When Magnets Create Magic – Floating Pencil Holder STEM Experiment
A bit of a life update! I have been volunteering with Beanstalk as a reading helper for primary school kids for a few months now. I like volunteering and I have done it on and off for almost my entire life (and by ‘entire life’ I mean since college, school life just passed me by without leaving much of a mark).
My heart swells up when I volunteer. Not because of some narcissist reason but because I feel like a responsible person – I take from the community and I also give back. I love the fact that my dedication to a task comes from my belief in the cause and not from the payment I receive for it.
At my recent visit to a school as a reading helper, as I chitchatted with a child, he told me that his favourite subject is science. His reason being, “I can do magic with science.” And I thought, there couldn’t be a better way to describe this subject.
My daughter LittleB is 7 years old. Science is a favourite of her and of many of her friends because IT IS like MAGIC for them. Science makes things shrink or expand, or appear or disappear or it simply does something that we otherwise deem impossible. Baking soda gets all fizzy with just a splash of vinegar and a fragile egg turns into a bouncy ball by the magic of science.
Even the smallest and the most basic of science experiments can make kids wonder. And you don’t need a ‘kit’ or some special ‘equipment’ to do some abracadabra with science. Things lying around the house (especially in the kitchen or the shed) are materials enough for hundreds of science experiments.
If you need some inspiration to get started with helping your kids do experiment out of household stuff, there’s no better motivator then Arvind Gupta. This Indian scientist is often referred to as a ‘toymaker’ because of his passion for helping kids fall in love with science by making toys from trash. This year, when the country conferred on him Padma Shree, India’s fourth highest civilian honour, I couldn’t have been prouder. I had to do something to celebrate the moment and so I decided to make one of his STEM (Science, Technology, Engineering and Mathematics) toys with LittleB.
Floating Pencil Holder STEM Experiment
The experiment is about making a magical pencil holder. This magical holder keeps a pencil in place without holding it at all! So if the holder isn’t holding the pencil, then what is?! And not just holding the pencil, what is it that is balancing the pencil so steadily on its point. You can give the pencil a twirl and it will start spinning and yet it will not fall down and stay perfectly balanced.
This ‘floating pencil holder STEM experiment’ is from Arvind Gupta’s collection of ‘Toys from Trash.’ The list of materials is just a guide, you don’t have to look for the exact same materials, make do with whatever closer you can find lying around. Just that one thing that is a must for this experiment is a magnet – you need two actually.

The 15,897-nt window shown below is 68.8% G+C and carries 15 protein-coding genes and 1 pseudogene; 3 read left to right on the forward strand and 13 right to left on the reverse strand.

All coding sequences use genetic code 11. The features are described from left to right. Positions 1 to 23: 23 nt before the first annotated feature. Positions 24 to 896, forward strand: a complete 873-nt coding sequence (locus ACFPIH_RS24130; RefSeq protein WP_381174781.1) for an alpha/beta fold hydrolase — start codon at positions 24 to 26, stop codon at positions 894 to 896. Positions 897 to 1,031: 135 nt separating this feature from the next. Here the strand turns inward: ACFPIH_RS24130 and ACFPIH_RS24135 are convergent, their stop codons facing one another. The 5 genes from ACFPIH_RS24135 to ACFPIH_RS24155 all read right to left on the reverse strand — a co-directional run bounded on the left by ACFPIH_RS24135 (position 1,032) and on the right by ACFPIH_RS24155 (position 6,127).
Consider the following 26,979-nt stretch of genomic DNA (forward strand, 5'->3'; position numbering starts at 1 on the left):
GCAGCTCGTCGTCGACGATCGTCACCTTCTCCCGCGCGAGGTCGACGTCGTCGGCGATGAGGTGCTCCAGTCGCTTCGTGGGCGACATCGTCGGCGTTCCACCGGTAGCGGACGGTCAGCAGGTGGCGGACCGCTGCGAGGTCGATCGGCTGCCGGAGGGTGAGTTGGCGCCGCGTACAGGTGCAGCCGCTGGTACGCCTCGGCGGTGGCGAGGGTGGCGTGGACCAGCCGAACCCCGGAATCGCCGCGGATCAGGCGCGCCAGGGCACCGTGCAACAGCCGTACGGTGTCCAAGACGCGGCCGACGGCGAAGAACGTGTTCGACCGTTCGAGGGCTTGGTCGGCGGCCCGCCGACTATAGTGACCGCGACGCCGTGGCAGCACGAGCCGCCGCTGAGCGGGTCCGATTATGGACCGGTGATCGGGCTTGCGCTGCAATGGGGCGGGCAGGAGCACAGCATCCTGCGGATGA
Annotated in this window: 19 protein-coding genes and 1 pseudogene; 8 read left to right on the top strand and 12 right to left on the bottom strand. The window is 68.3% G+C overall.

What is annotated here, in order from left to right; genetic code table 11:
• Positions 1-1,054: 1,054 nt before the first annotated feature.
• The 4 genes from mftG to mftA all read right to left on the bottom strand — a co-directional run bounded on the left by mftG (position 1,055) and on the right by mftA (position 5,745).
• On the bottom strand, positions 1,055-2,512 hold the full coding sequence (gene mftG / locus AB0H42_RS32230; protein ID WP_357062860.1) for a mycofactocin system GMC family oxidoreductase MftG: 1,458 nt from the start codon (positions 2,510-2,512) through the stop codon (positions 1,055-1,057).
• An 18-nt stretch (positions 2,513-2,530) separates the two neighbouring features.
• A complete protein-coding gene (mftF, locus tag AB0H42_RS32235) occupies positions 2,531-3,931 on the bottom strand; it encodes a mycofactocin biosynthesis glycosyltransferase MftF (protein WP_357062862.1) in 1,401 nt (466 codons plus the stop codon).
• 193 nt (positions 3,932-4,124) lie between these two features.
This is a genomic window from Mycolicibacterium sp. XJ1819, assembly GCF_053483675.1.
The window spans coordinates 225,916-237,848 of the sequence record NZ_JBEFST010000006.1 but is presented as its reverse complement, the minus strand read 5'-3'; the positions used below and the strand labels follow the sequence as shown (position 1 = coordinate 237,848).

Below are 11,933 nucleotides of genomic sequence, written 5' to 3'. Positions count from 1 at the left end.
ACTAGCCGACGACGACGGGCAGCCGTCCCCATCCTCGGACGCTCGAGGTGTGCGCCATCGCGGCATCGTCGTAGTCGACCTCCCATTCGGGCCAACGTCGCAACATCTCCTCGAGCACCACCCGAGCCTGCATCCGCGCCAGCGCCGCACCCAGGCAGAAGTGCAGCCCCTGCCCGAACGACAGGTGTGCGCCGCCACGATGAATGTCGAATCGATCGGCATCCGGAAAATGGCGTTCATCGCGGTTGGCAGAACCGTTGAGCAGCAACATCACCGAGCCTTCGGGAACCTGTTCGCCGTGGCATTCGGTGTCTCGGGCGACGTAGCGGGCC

Floating Pencil Holder STEM Experiment – Materials Required
1 Old CD for the base
A sharpened pencil
1 long stick, just about half inch longer than the pencil (The stick can be wooden; you can use dowels or even chopsticks. I am using a knitting needle instead.)
1 ice-cream stick
2 magnets out of which at least 1 should be a ring magnet
Hot glue gun
Pipe cleaner of any colour (you can use colourful tape as well)
Floating Pencil Holder STEM Experiment – How to Go About It
Hot glue the long stick upright on to the old CD. My knitting needle couldn’t stand upright properly so I propped it on a flat craft bead.
Hot glue the ice-cream stick flat on the top of the long stick.
We are basically looking for making a frame like this –
Wrap the pipe cleaner or the colourful tape around the pencil. This is not a mandatory step. The wrapped up colourful pipe cleaner or tape just make the spinning look better.
Attach the ring magnet at the back of the pencil. You might or might not have to use hot glue for it.
Now place the other magnet on the ledge made by the ice-cream stick, do not hot glue it yet. Hold the pencil upright on the CD cover so that pencil’s ring magnet is right under the magnet on the ice-cream stick.
As you leave the pencil, if it falls down, that means the magnet on the ice-cream stick and the one on the pencil are repelling each other. So turn the magnet on the ice-cream stick upside down. Now both the magnets should be attracting each other.
As you leave the pencil now, it should stay upright, perfectly balanced.
Even when you spin it, the pencil won’t lose its balance and will stay steadily on its point.
As you must have guessed, the reason pencil seems to float at a single point is because the magnet on the top of the ice cream stick is attracting the magnet at the end of the pencil. The distance between them is just right for the attraction forces to work and yet the force is not strong enough to pull the pencil up altogether.
Science experiments do not necessarily have to be complicated to wow kids, even simple ones can be just as effective. LittleB is mesmerised by her magical floating pencil holder STEM experiment. Using the same frame, she has tried to float her pens, crayons, rulers and an endless number of school stationery.
What do you think about science? Do you think it is magical or do you think it is just something we study in school? Let me know in the comments below.
Click on the pics below for some more STEM activities from YellowMellowLife –